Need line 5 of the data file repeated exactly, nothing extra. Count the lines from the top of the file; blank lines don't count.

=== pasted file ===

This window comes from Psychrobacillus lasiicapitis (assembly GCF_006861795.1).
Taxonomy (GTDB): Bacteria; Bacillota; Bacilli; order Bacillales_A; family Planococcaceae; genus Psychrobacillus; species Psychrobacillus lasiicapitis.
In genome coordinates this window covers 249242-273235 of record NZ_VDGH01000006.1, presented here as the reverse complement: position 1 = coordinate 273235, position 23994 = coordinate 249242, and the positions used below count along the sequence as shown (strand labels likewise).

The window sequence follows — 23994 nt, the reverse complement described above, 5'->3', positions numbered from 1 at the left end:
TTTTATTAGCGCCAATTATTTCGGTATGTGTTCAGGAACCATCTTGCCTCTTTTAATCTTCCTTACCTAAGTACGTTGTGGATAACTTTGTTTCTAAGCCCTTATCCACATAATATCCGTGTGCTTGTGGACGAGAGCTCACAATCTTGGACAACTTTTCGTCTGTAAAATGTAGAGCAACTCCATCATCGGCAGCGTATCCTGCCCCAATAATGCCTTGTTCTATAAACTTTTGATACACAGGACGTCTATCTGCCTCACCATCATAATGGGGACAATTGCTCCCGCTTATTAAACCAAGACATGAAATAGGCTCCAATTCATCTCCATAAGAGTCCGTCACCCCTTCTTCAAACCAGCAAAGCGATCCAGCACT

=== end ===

TTTTATTAGCGCCAATTATTTCGGTATGTGTTCAGGAACCATCTTGCCTCTTTTAATCTTCCTTACCTAAGTACGTTGTGGATAACTTTGTTTCTAAGCCCTTATCCACATAATATCCGTGTGCTTGTGGACGAGAGCTCACAATCTTGGACAACTTTTCGTCTGTAAAATGTAGAGCAACTCCATCATCGGCAGCGTATCCTGCCCCAATAATGCCTTGTTCTATAAACTTTTGATACACAGGACGTCTATCTGCCTCACCATCATAATGGGGACAATTGCTCCCGCTTATTAAACCAAGACATGAAATAGGCTCCAATTCATCTCCATAAGAGTCCGTCACCCCTTCTTCAAACCAGCAAAGCGATCCAGCACT